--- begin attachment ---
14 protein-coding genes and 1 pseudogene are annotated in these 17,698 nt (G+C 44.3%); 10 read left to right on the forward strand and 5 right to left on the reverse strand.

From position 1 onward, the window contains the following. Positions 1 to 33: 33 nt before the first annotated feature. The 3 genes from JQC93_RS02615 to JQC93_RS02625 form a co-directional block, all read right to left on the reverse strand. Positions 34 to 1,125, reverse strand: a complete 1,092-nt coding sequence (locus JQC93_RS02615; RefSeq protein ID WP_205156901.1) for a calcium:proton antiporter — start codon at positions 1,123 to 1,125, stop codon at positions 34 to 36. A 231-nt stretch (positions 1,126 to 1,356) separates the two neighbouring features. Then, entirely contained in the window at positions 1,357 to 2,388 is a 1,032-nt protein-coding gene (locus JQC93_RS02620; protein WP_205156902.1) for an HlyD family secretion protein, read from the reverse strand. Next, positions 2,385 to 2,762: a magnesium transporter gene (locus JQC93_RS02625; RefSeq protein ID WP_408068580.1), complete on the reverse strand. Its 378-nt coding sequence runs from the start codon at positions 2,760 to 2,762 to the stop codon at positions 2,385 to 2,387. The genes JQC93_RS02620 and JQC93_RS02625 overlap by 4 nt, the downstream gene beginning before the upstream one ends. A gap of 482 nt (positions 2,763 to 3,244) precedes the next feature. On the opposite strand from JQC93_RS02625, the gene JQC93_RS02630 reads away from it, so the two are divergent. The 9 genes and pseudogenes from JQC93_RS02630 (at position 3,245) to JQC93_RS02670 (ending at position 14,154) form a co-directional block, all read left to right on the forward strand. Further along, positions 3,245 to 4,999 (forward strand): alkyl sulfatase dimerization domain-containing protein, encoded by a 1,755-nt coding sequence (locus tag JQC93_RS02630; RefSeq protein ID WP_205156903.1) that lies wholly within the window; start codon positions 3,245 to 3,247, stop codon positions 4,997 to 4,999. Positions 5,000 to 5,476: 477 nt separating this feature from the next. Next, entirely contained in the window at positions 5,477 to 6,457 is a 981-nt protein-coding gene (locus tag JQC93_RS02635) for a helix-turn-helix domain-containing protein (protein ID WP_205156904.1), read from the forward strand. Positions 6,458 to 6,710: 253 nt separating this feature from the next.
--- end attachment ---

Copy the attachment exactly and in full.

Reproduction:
14 protein-coding genes and 1 pseudogene are annotated in these 17,698 nt (G+C 44.3%); 10 read left to right on the forward strand and 5 right to left on the reverse strand.

From position 1 onward, the window contains the following. Positions 1 to 33: 33 nt before the first annotated feature. The 3 genes from JQC93_RS02615 to JQC93_RS02625 form a co-directional block, all read right to left on the reverse strand. Positions 34 to 1,125, reverse strand: a complete 1,092-nt coding sequence (locus JQC93_RS02615; RefSeq protein ID WP_205156901.1) for a calcium:proton antiporter — start codon at positions 1,123 to 1,125, stop codon at positions 34 to 36. A 231-nt stretch (positions 1,126 to 1,356) separates the two neighbouring features. Then, entirely contained in the window at positions 1,357 to 2,388 is a 1,032-nt protein-coding gene (locus JQC93_RS02620; protein WP_205156902.1) for an HlyD family secretion protein, read from the reverse strand. Next, positions 2,385 to 2,762: a magnesium transporter gene (locus JQC93_RS02625; RefSeq protein ID WP_408068580.1), complete on the reverse strand. Its 378-nt coding sequence runs from the start codon at positions 2,760 to 2,762 to the stop codon at positions 2,385 to 2,387. The genes JQC93_RS02620 and JQC93_RS02625 overlap by 4 nt, the downstream gene beginning before the upstream one ends. A gap of 482 nt (positions 2,763 to 3,244) precedes the next feature. On the opposite strand from JQC93_RS02625, the gene JQC93_RS02630 reads away from it, so the two are divergent. The 9 genes and pseudogenes from JQC93_RS02630 (at position 3,245) to JQC93_RS02670 (ending at position 14,154) form a co-directional block, all read left to right on the forward strand. Further along, positions 3,245 to 4,999 (forward strand): alkyl sulfatase dimerization domain-containing protein, encoded by a 1,755-nt coding sequence (locus tag JQC93_RS02630; RefSeq protein ID WP_205156903.1) that lies wholly within the window; start codon positions 3,245 to 3,247, stop codon positions 4,997 to 4,999. Positions 5,000 to 5,476: 477 nt separating this feature from the next. Next, entirely contained in the window at positions 5,477 to 6,457 is a 981-nt protein-coding gene (locus tag JQC93_RS02635) for a helix-turn-helix domain-containing protein (protein ID WP_205156904.1), read from the forward strand. Positions 6,458 to 6,710: 253 nt separating this feature from the next.